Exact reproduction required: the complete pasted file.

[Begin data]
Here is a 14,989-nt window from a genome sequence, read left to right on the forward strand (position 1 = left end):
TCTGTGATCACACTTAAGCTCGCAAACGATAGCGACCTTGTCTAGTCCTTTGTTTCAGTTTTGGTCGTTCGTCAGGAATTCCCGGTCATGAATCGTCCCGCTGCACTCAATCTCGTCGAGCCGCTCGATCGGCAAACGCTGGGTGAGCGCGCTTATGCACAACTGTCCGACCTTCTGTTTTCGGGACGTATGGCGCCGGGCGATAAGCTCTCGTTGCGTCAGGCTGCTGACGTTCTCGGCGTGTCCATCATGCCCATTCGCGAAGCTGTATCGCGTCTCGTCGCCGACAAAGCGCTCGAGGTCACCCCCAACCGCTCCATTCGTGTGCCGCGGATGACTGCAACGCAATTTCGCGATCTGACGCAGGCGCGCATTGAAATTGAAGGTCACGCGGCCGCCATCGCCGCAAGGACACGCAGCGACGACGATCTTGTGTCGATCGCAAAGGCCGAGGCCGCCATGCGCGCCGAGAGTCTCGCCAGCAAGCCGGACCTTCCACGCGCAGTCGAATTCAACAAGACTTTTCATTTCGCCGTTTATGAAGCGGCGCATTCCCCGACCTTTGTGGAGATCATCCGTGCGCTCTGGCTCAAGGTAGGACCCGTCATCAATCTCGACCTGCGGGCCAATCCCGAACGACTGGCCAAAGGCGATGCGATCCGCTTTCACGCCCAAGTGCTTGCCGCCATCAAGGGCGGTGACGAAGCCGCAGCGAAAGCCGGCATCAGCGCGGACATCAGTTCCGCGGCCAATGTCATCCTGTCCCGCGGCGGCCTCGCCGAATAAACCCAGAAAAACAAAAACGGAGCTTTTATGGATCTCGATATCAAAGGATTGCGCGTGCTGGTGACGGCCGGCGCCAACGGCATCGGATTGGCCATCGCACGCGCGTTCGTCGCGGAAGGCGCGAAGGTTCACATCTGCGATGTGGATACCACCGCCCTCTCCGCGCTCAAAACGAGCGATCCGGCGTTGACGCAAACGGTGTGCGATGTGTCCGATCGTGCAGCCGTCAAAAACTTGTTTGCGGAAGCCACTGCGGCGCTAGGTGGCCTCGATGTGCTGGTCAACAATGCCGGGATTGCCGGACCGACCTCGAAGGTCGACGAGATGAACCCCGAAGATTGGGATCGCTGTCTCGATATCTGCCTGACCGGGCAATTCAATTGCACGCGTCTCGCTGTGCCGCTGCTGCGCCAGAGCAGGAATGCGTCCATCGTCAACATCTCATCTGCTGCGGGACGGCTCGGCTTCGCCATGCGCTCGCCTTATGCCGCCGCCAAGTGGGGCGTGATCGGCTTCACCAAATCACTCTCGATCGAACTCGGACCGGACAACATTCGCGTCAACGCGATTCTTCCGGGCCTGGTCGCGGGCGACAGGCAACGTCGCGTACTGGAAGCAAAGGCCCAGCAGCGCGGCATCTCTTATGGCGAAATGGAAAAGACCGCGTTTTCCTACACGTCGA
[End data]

Here is a 14,989-nt window from a genome sequence, read left to right on the forward strand (position 1 = left end):
TCTGTGATCACACTTAAGCTCGCAAACGATAGCGACCTTGTCTAGTCCTTTGTTTCAGTTTTGGTCGTTCGTCAGGAATTCCCGGTCATGAATCGTCCCGCTGCACTCAATCTCGTCGAGCCGCTCGATCGGCAAACGCTGGGTGAGCGCGCTTATGCACAACTGTCCGACCTTCTGTTTTCGGGACGTATGGCGCCGGGCGATAAGCTCTCGTTGCGTCAGGCTGCTGACGTTCTCGGCGTGTCCATCATGCCCATTCGCGAAGCTGTATCGCGTCTCGTCGCCGACAAAGCGCTCGAGGTCACCCCCAACCGCTCCATTCGTGTGCCGCGGATGACTGCAACGCAATTTCGCGATCTGACGCAGGCGCGCATTGAAATTGAAGGTCACGCGGCCGCCATCGCCGCAAGGACACGCAGCGACGACGATCTTGTGTCGATCGCAAAGGCCGAGGCCGCCATGCGCGCCGAGAGTCTCGCCAGCAAGCCGGACCTTCCACGCGCAGTCGAATTCAACAAGACTTTTCATTTCGCCGTTTATGAAGCGGCGCATTCCCCGACCTTTGTGGAGATCATCCGTGCGCTCTGGCTCAAGGTAGGACCCGTCATCAATCTCGACCTGCGGGCCAATCCCGAACGACTGGCCAAAGGCGATGCGATCCGCTTTCACGCCCAAGTGCTTGCCGCCATCAAGGGCGGTGACGAAGCCGCAGCGAAAGCCGGCATCAGCGCGGACATCAGTTCCGCGGCCAATGTCATCCTGTCCCGCGGCGGCCTCGCCGAATAAACCCAGAAAAACAAAAACGGAGCTTTTATGGATCTCGATATCAAAGGATTGCGCGTGCTGGTGACGGCCGGCGCCAACGGCATCGGATTGGCCATCGCACGCGCGTTCGTCGCGGAAGGCGCGAAGGTTCACATCTGCGATGTGGATACCACCGCCCTCTCCGCGCTCAAAACGAGCGATCCGGCGTTGACGCAAACGGTGTGCGATGTGTCCGATCGTGCAGCCGTCAAAAACTTGTTTGCGGAAGCCACTGCGGCGCTAGGTGGCCTCGATGTGCTGGTCAACAATGCCGGGATTGCCGGACCGACCTCGAAGGTCGACGAGATGAACCCCGAAGATTGGGATCGCTGTCTCGATATCTGCCTGACCGGGCAATTCAATTGCACGCGTCTCGCTGTGCCGCTGCTGCGCCAGAGCAGGAATGCGTCCATCGTCAACATCTCATCTGCTGCGGGACGGCTCGGCTTCGCCATGCGCTCGCCTTATGCCGCCGCCAAGTGGGGCGTGATCGGCTTCACCAAATCACTCTCGATCGAACTCGGACCGGACAACATTCGCGTCAACGCGATTCTTCCGGGCCTGGTCGCGGGCGACAGGCAACGTCGCGTACTGGAAGCAAAGGCCCAGCAGCGCGGCATCTCTTATGGCGAAATGGAAAAGACCGCGTTTTCCTACACGTCGA